Thursday, December 22, 2016

Writing Outside Your Culture: Dealing with Religion

Both Desert Jewels and Creating Esther are written for a secular audience, but religion was a part of both cultures. Some mention was necessary for authenticity.

That wasn’t a problem with Desert Jewels. Although most Japanese Americans were Buddhist, many were Christians, and that included the person I used as my model. So I made my protagonist a Christian and avoided the issues I would have faced if she were Buddhist.

It wasn’t as easy with Creating Esther. Yes, some Native Americans were Christians by then, but it was still an anomaly. And the boarding schools did not understand how to integrate Christianity into the local culture. Since I wanted to show a realistic picture of what it would be like for most of the children attending the Indian boarding schools in 1895 and 1896, I had to include the conflict between Ojibwe religious beliefs and Christianity as taught by the boarding schools. My challenge was to be sensitive to Native American religious practices while remaining true to my Christian beliefs.

In the end, I decided to show the conflict between the two without resolving it. Here is a passage from the protagonist’s first boarding school Christmas:

“What is Christmas?” Ishkode asked Mrs. Hansen. “Everyone talks about it coming next week, but what is it?”

“It’s the day Christians celebrate the birth of Jesus.”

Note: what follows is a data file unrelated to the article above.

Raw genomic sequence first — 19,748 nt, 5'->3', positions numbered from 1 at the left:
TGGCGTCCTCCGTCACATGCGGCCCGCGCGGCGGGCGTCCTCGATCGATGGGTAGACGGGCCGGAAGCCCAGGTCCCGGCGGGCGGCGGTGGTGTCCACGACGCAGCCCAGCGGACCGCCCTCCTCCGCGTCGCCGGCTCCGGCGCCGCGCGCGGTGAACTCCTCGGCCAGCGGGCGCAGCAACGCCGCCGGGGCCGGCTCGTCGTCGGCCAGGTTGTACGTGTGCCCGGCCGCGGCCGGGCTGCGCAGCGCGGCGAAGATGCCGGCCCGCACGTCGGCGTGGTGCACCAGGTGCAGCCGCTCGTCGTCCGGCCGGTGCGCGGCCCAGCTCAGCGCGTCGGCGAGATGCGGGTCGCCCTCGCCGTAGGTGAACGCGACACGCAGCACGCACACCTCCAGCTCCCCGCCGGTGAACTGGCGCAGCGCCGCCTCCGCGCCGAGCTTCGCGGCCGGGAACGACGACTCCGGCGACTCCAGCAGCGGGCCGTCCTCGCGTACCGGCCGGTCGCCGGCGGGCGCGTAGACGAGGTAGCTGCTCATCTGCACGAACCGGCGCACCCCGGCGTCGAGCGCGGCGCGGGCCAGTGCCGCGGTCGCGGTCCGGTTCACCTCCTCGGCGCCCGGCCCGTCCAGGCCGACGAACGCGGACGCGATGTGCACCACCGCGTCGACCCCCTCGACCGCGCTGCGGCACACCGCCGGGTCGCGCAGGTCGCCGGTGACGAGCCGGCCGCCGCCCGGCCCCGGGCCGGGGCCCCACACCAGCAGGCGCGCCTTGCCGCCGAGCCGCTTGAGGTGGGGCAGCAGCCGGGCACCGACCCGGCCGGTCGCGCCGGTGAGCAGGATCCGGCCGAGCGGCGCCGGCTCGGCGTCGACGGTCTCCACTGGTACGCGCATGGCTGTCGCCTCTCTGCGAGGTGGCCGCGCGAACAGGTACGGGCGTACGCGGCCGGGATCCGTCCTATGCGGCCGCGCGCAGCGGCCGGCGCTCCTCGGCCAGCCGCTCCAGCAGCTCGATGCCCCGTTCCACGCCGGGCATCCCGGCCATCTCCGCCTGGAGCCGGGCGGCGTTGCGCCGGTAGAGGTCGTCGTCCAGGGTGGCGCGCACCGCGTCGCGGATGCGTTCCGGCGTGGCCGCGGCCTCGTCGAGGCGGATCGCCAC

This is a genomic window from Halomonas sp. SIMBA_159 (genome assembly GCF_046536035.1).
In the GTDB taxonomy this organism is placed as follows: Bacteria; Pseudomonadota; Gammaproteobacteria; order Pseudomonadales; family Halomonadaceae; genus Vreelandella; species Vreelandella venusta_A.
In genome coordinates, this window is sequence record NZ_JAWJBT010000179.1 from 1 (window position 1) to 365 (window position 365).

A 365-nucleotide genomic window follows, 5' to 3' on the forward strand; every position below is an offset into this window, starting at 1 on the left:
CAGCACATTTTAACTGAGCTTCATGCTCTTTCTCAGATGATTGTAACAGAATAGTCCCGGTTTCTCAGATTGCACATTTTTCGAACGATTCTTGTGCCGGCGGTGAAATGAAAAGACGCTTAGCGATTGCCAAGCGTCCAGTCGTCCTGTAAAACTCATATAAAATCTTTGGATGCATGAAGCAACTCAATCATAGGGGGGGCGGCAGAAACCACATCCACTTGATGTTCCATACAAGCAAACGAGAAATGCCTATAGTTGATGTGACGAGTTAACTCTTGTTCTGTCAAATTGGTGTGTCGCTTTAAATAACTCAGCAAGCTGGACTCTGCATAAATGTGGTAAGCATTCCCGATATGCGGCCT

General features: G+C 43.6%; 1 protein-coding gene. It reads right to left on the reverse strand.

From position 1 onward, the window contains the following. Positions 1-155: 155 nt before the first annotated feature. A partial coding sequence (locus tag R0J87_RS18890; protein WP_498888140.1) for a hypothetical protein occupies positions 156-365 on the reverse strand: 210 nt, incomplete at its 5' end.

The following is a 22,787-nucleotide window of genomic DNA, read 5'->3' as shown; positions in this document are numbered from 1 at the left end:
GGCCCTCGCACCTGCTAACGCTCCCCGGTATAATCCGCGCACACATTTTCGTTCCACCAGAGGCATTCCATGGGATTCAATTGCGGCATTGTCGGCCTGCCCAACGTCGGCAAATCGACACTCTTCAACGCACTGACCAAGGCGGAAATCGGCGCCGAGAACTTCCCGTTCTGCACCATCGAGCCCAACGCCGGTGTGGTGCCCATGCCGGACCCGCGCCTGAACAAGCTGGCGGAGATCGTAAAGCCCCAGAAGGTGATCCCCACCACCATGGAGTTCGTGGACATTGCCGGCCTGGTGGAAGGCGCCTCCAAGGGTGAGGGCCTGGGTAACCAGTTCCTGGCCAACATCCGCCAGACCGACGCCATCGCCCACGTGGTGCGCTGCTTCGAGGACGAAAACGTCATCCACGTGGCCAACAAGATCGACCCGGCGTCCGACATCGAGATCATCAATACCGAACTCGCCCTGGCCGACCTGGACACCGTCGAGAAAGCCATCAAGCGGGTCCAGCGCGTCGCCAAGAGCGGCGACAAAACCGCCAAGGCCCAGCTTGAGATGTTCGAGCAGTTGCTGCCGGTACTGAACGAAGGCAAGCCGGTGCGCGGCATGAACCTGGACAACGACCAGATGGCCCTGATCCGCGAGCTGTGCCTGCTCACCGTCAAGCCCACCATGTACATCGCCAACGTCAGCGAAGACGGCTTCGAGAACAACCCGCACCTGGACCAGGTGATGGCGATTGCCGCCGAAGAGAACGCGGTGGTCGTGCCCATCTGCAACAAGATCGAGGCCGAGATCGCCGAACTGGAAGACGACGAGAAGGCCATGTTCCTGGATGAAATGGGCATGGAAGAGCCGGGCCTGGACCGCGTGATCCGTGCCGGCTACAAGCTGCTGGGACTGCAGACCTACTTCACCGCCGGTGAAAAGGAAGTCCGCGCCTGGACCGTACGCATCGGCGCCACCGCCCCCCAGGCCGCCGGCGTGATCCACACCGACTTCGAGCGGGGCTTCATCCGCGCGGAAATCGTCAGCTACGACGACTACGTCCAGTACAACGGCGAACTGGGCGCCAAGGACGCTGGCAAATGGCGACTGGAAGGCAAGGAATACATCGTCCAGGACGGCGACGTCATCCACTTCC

Even though Ishkode had been attending chapel every Sunday for three months, she still didn’t understand who Jesus was. Sometimes he sounded like Wenebojo, who was born of a human mother and a spirit father. But she had asked a minister after chapel one day, and he said Wenebojo was not Jesus.

Now Ishkode rubbed her forehead. It was too confusing.

Actually, the book even shows the negatives about how the boarding schools practiced and taught Christianity. The Christianity I found in my research is not the Christianity I find in my Bible. I’m sure many of the teachers and administrators were sincere, but they were also misguided.

Boarding school staff tried to convert the Native American students by forcing religion on them. That approach doesn’t work in life, and it doesn’t work for fiction writers, either.

So use a soft touch when writing about religion.


Kathryn Page Camp is a licensed attorney and full-time writer. Writers in Wonderland: Keeping Your Words Legal was a Kirkus’ Indie Books of the Month Selection for April 2014. The second edition of Kathryn’s first book, In God We Trust: How the Supreme Court’s First Amendment Decisions Affect Organized Religion, was released on September 30, 2015. Desert Jewels is searching for a home, and Creating Esther has just begun circulating to publishers. You can learn more about Kathryn at

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